3. To define a realistic timeline for changes in target outcomes to materialise. In other words how long will it take to “move the dials” on the key outcome Key Performance Indicators (KPIs) and what is the level of confidence associated with the cause and effect relationship with the levers?

Point 3 hits at the very essence of a CE programme.  Without the clear line of sight between changes to the input levers and the expected movement in target KPIs (both customer and financial), programmes will succeed or fail by accident rather than design.

The following diagram seeks to encapsulate all of this; providing that line of sight and confidence that the desired outcomes and timeline expectations are achievable.

 

At the heart of the process should be a robust mathematical model that identifies the levers, that impact a given outcome, whether that be customer spend or cost to serve. Typically we would seek to identify the smallest number of levers that are responsible for 80% of impact upon that outcome.  The source data comes from the VoC and VoO feedback systems and customer journeys. Producing and calibrating this model can be a revelation and is a real game-changer. It crystallises the case for action and provides the underlying catalyst to initiate and sustain a CE programme based on hard facts rather than intuitive expectations of the benefits.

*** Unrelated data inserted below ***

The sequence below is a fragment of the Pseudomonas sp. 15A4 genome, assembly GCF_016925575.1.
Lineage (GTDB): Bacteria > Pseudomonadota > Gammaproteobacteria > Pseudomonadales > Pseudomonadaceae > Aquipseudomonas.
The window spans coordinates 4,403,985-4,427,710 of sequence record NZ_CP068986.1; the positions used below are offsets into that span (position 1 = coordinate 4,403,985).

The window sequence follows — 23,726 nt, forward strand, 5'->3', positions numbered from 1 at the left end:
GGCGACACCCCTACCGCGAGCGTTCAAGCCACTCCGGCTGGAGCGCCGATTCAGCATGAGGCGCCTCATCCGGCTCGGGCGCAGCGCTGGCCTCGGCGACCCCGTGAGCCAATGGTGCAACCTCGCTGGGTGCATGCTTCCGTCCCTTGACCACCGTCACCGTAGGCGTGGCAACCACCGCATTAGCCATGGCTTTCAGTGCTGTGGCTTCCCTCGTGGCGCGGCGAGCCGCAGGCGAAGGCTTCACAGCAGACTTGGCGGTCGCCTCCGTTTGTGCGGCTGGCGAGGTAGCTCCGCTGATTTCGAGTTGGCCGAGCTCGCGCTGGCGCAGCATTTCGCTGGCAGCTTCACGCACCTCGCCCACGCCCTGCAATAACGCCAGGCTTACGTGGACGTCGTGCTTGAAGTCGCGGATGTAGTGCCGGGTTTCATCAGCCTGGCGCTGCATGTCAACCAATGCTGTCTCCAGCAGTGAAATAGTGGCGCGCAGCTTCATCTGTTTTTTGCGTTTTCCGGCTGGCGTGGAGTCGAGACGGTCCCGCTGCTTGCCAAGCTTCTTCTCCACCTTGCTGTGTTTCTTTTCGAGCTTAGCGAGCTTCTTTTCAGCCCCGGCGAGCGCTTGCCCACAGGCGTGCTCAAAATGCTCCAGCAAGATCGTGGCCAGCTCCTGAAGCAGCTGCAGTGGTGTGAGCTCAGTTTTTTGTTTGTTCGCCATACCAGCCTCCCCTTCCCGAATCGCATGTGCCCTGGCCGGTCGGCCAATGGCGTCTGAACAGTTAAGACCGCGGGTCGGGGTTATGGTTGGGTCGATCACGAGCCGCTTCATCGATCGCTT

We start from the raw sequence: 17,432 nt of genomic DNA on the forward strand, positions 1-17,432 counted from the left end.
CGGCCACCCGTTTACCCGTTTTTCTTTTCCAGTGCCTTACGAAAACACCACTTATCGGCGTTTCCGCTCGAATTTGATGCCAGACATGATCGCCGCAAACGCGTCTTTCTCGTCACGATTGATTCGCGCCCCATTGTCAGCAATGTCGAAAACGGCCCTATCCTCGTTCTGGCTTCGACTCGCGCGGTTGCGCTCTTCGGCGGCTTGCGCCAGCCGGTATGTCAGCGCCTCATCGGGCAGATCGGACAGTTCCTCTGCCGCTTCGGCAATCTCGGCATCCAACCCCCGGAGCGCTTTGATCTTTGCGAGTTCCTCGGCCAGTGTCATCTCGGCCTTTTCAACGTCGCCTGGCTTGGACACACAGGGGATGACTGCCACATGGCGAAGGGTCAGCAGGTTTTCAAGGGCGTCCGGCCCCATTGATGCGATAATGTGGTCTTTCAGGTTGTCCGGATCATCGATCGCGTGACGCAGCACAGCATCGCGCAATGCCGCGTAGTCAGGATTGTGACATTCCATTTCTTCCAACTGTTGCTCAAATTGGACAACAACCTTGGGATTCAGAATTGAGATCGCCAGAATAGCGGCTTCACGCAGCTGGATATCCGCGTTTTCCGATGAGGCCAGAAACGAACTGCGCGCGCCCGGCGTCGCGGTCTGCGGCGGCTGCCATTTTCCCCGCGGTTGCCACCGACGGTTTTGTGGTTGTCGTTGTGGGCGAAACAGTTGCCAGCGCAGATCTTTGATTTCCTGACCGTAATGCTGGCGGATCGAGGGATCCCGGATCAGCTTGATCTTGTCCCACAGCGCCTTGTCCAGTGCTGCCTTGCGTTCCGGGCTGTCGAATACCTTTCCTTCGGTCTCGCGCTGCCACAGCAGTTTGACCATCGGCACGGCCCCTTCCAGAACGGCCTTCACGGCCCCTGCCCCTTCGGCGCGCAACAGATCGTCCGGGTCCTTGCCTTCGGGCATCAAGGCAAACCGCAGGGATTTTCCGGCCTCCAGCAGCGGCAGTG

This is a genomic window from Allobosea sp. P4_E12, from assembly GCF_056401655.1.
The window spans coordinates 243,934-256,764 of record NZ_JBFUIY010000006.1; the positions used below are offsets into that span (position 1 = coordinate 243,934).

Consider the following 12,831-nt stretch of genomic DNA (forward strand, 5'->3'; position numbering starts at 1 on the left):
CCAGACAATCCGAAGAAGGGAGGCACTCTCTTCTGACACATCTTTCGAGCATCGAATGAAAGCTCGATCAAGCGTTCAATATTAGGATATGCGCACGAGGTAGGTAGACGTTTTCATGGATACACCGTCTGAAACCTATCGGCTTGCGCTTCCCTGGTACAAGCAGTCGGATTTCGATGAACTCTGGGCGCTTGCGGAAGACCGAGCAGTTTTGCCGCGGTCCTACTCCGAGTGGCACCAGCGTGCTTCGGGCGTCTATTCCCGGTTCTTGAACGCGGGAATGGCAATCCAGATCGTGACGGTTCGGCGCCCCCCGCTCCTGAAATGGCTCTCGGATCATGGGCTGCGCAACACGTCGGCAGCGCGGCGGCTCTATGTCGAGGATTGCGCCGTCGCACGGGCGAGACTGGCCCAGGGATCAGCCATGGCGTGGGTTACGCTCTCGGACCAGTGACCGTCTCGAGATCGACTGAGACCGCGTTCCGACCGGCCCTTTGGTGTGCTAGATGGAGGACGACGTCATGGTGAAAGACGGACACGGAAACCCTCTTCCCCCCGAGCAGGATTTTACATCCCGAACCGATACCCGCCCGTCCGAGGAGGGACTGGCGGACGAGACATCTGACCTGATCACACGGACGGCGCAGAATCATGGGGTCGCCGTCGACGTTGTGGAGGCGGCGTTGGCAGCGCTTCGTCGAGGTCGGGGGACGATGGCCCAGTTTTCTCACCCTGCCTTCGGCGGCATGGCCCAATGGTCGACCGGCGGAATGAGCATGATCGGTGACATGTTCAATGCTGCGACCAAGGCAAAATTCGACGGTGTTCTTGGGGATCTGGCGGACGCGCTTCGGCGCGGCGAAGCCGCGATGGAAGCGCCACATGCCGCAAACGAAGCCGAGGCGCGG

Critical Success Factors (CSFs)
Successful customer experience programmes are not about technology deployment and can’t be implemented out-of the box. In our experience CE programmes fail primarily because the links between what you do and what you expect to get are not well understood or internalised throughout the organisation. In part this is a measurement issue, but sourcing and collecting the “right” data is key. The real issue is making sense of it and having the confidence to act on the data.  In our experience the following are the four CSFs that all successful CE programmes share: